Introducing AWS Step Functions

AWS Step Functions lets you coordinate services via fully-managed serverless workflows so you can build and update apps quickly. Workflows are made up of a series of steps, with the output of one step acting as input into the next. Application development is simpler and more intuitive using Step Functions because it translates your workflow into a state machine diagram that is easy to understand, easy to explain to others, and easy to change. You can monitor each of the steps of a workflow’s execution as they occur (and after as well), which helps you quickly identify problems and fix them. Step Functions automatically triggers and tracks each step, and can retry steps when there are errors, so your application workflow executes reliably, and in the order you expect.

There’s a lot to explore in the description above, and by the end of this workshop you’ll see all of the benefits just mentioned first-hand. But the best way to understand a new service is to use it, so we’ll dive right in to Step Functions by starting with the basic concepts and steps we need to connect our services together.

Step Functions works by representing our workflow as a state machine. If you’re not familiar with the concept of a state machine, it will likely feel familiar pretty quickly, because it’s just a formalization of things you probably already have a very strong intuitive understanding of from writing any basic programming code.

A state machine is just a way to describe a collection of workflow steps that are split into named states. Each state machine has one starting state and always only one active state (during its execution). The active state has some input, and often takes some action using that input, which generates some new output. State machines transition from one state to the next based on their state and the explicit connections we allow between states.

Let’s get hands-on so you can see this in action. We’ll start by writing our first Step Functions state machine to model a simplified version of our desired workflow. With AWS Step functions, there are several different types of states (or steps) that we can use to create our workflow’s state machine, and the simplest one is the Pass State. The Pass State simply passes its input to its output, performing no work. Pass States are useful when constructing and debugging state machines, so we’ll use them here to begin to sketch out our workflow.

Make these changes

To start out, let’s just try to model the steps involved to check a name, check an address, and then approve an application. Our simple workflow will start out like this:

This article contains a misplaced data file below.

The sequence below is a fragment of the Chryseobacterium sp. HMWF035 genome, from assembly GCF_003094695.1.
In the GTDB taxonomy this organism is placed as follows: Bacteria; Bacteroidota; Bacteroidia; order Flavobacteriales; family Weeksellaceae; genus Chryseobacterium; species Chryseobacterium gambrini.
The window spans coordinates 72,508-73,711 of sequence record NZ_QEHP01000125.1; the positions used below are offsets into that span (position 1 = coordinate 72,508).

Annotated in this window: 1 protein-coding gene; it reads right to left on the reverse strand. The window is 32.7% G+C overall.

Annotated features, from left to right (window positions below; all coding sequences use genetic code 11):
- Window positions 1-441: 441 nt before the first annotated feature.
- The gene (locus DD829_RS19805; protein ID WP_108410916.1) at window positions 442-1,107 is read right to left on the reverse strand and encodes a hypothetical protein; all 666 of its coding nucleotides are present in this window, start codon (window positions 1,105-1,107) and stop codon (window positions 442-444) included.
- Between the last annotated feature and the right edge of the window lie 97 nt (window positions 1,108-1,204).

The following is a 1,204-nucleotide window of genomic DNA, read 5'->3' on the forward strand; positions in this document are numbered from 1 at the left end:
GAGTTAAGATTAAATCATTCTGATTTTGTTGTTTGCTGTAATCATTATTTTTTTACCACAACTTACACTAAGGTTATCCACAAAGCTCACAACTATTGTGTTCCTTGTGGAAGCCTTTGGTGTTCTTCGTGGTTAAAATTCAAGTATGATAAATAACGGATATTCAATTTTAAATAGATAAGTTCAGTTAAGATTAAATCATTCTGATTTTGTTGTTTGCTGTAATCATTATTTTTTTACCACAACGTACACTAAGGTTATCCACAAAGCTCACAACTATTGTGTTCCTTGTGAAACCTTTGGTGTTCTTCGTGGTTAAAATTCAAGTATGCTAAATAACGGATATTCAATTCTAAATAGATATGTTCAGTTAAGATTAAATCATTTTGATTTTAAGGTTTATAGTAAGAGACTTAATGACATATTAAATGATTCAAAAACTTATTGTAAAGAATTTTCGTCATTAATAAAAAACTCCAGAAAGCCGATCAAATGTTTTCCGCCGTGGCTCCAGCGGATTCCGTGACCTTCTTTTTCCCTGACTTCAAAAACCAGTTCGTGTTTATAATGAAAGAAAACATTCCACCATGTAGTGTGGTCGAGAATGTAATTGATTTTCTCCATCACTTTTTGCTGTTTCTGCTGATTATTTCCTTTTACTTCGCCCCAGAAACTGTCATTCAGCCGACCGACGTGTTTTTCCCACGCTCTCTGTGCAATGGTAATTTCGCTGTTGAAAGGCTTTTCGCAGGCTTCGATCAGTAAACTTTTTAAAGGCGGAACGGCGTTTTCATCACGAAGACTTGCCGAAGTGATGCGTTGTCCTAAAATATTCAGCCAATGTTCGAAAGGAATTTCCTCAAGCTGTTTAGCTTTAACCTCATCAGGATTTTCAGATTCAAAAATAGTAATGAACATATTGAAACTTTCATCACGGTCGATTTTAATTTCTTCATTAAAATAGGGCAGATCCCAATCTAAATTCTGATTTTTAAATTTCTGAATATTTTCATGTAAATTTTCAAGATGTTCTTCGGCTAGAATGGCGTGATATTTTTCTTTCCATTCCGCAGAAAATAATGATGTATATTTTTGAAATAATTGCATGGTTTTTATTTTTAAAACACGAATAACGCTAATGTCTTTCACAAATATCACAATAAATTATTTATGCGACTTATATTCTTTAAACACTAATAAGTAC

Simplified workflow

➡️ Step 1. Open the AWS Step Functions web console

➡️ Step 2. If the left sidebar is collapsed, expand it

➡️ Step 3. Make sure you’re in the State machines section and click the ‘Create state machine’ button on the right.

➡️ Step 4. Scroll down to the ‘Definition’ section and replace the example state machine definition with the following JSON instead:

{
    "StartAt": "Check Name",
    "States": {
        "Check Name": {
            "Type": "Pass",
            "Next": "Check Address"
        },
        "Check Address": {
            "Type": "Pass",
            "Next": "Approve Application"
        },
        "Approve Application": {
            "Type": "Pass",
            "End": true
        }
    }
}

➡️ Step 5. Click the refresh icon and you should see a diagram matching the one above. This is really helpful for making sure we’re connecting our states together in the right way.

➡️ Step 6. Click ‘Next’ to continue

➡️ Step 7. In the Name section, enter ‘Process_New_Account_Applications’

➡️ Step 8. In the Permissions section, we need to specify an IAM role for the Step Function to assume when it executes. For now we can just start with the default role. Ensure the ‘Create new role’ option is selected.

➡️ Step 9. Leave the rest of the defaults as they are, scroll down, and click on Click ‘Create state machine’.

In AWS Step Functions, we define our state machines using a JSON-based structured language called Amazon States Language. You can read more about the full language specification and all of the supported state types at https://states-language.net/spec.html

At this point, although we’ve created a valid step function, it doesn’t really do anything because the Pass state we’re using in our definition just passes input straight through to its output without performing any work. Our state machine just transitions through three Pass states and ends. Nevertheless, let’s quickly try out a simple execution so we can see this for ourselves.

Try it out

➡️ Step 1. Click ‘Start execution’

➡️ Step 2. Every time we ask Step Functions to execute a state machine, we can provide some initial input if we want. Let’s just leave the initial example input as-is and click ‘Start execution’

➡️ Step 3. You’ll now see the details page for the execution we just triggered. Click on any of the step names in the visualization and notice how we can see the input and output values for each state in the execution.

Workflow simplified all pass states

Now that you understand how to define and execute a state machine, let’s update our state machine definition to actually perform some work by calling out to the Data Checking service to check the name and the address. For our new definition, we’ll use the Task state to perform some work.